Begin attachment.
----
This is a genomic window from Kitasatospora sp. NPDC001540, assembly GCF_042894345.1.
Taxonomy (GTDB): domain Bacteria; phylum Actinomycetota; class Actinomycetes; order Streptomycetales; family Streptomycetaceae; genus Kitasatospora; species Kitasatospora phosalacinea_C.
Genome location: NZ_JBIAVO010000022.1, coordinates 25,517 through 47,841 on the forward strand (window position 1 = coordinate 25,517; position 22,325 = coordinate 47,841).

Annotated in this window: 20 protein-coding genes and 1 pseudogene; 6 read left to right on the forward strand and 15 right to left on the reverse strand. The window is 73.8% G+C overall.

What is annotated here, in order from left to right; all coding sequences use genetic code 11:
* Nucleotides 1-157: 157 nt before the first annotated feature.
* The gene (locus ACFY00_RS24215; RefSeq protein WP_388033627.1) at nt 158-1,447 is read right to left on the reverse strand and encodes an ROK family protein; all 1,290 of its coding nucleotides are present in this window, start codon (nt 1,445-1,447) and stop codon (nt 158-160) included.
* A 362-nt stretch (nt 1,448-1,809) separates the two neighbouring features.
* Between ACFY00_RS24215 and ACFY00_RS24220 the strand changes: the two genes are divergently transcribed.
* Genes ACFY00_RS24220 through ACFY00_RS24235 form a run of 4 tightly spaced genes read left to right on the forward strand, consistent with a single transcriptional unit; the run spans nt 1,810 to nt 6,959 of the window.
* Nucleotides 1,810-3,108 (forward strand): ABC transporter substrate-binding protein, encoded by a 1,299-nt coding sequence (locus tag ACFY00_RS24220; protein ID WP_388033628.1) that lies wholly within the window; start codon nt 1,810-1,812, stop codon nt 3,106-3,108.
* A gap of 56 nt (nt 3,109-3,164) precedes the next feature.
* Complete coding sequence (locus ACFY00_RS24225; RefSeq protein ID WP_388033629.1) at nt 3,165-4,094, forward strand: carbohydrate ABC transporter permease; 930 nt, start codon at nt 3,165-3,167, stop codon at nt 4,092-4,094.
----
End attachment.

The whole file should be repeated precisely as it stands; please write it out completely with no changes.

This is a genomic window from Kitasatospora sp. NPDC001540, assembly GCF_042894345.1.
Taxonomy (GTDB): domain Bacteria; phylum Actinomycetota; class Actinomycetes; order Streptomycetales; family Streptomycetaceae; genus Kitasatospora; species Kitasatospora phosalacinea_C.
Genome location: NZ_JBIAVO010000022.1, coordinates 25,517 through 47,841 on the forward strand (window position 1 = coordinate 25,517; position 22,325 = coordinate 47,841).

Annotated in this window: 20 protein-coding genes and 1 pseudogene; 6 read left to right on the forward strand and 15 right to left on the reverse strand. The window is 73.8% G+C overall.

What is annotated here, in order from left to right; all coding sequences use genetic code 11:
* Nucleotides 1-157: 157 nt before the first annotated feature.
* The gene (locus ACFY00_RS24215; RefSeq protein WP_388033627.1) at nt 158-1,447 is read right to left on the reverse strand and encodes an ROK family protein; all 1,290 of its coding nucleotides are present in this window, start codon (nt 1,445-1,447) and stop codon (nt 158-160) included.
* A 362-nt stretch (nt 1,448-1,809) separates the two neighbouring features.
* Between ACFY00_RS24215 and ACFY00_RS24220 the strand changes: the two genes are divergently transcribed.
* Genes ACFY00_RS24220 through ACFY00_RS24235 form a run of 4 tightly spaced genes read left to right on the forward strand, consistent with a single transcriptional unit; the run spans nt 1,810 to nt 6,959 of the window.
* Nucleotides 1,810-3,108 (forward strand): ABC transporter substrate-binding protein, encoded by a 1,299-nt coding sequence (locus tag ACFY00_RS24220; protein ID WP_388033628.1) that lies wholly within the window; start codon nt 1,810-1,812, stop codon nt 3,106-3,108.
* A gap of 56 nt (nt 3,109-3,164) precedes the next feature.
* Complete coding sequence (locus ACFY00_RS24225; RefSeq protein ID WP_388033629.1) at nt 3,165-4,094, forward strand: carbohydrate ABC transporter permease; 930 nt, start codon at nt 3,165-3,167, stop codon at nt 4,092-4,094.